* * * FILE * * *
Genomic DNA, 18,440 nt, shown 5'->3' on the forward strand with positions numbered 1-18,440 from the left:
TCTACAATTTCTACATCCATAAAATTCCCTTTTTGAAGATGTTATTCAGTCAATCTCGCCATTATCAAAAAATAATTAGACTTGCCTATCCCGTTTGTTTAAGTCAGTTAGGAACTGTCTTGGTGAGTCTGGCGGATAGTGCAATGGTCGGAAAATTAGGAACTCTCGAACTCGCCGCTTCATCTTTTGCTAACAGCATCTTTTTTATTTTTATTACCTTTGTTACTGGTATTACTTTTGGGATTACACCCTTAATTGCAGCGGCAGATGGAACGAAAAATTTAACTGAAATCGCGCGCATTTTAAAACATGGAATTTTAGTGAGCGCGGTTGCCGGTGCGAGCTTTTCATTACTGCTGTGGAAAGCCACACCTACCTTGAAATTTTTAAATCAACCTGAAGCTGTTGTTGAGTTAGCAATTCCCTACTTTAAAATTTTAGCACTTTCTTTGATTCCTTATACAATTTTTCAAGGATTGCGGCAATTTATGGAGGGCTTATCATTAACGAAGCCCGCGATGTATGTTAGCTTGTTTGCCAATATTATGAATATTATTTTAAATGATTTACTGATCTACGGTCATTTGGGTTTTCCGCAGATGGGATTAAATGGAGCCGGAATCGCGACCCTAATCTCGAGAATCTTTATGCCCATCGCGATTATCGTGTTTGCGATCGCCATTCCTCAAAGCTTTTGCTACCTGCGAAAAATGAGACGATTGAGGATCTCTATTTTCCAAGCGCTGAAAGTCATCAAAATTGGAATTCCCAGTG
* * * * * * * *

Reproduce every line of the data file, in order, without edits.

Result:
Genomic DNA, 18,440 nt, shown 5'->3' on the forward strand with positions numbered 1-18,440 from the left:
TCTACAATTTCTACATCCATAAAATTCCCTTTTTGAAGATGTTATTCAGTCAATCTCGCCATTATCAAAAAATAATTAGACTTGCCTATCCCGTTTGTTTAAGTCAGTTAGGAACTGTCTTGGTGAGTCTGGCGGATAGTGCAATGGTCGGAAAATTAGGAACTCTCGAACTCGCCGCTTCATCTTTTGCTAACAGCATCTTTTTTATTTTTATTACCTTTGTTACTGGTATTACTTTTGGGATTACACCCTTAATTGCAGCGGCAGATGGAACGAAAAATTTAACTGAAATCGCGCGCATTTTAAAACATGGAATTTTAGTGAGCGCGGTTGCCGGTGCGAGCTTTTCATTACTGCTGTGGAAAGCCACACCTACCTTGAAATTTTTAAATCAACCTGAAGCTGTTGTTGAGTTAGCAATTCCCTACTTTAAAATTTTAGCACTTTCTTTGATTCCTTATACAATTTTTCAAGGATTGCGGCAATTTATGGAGGGCTTATCATTAACGAAGCCCGCGATGTATGTTAGCTTGTTTGCCAATATTATGAATATTATTTTAAATGATTTACTGATCTACGGTCATTTGGGTTTTCCGCAGATGGGATTAAATGGAGCCGGAATCGCGACCCTAATCTCGAGAATCTTTATGCCCATCGCGATTATCGTGTTTGCGATCGCCATTCCTCAAAGCTTTTGCTACCTGCGAAAAATGAGACGATTGAGGATCTCTATTTTCCAAGCGCTGAAAGTCATCAAAATTGGAATTCCCAGTG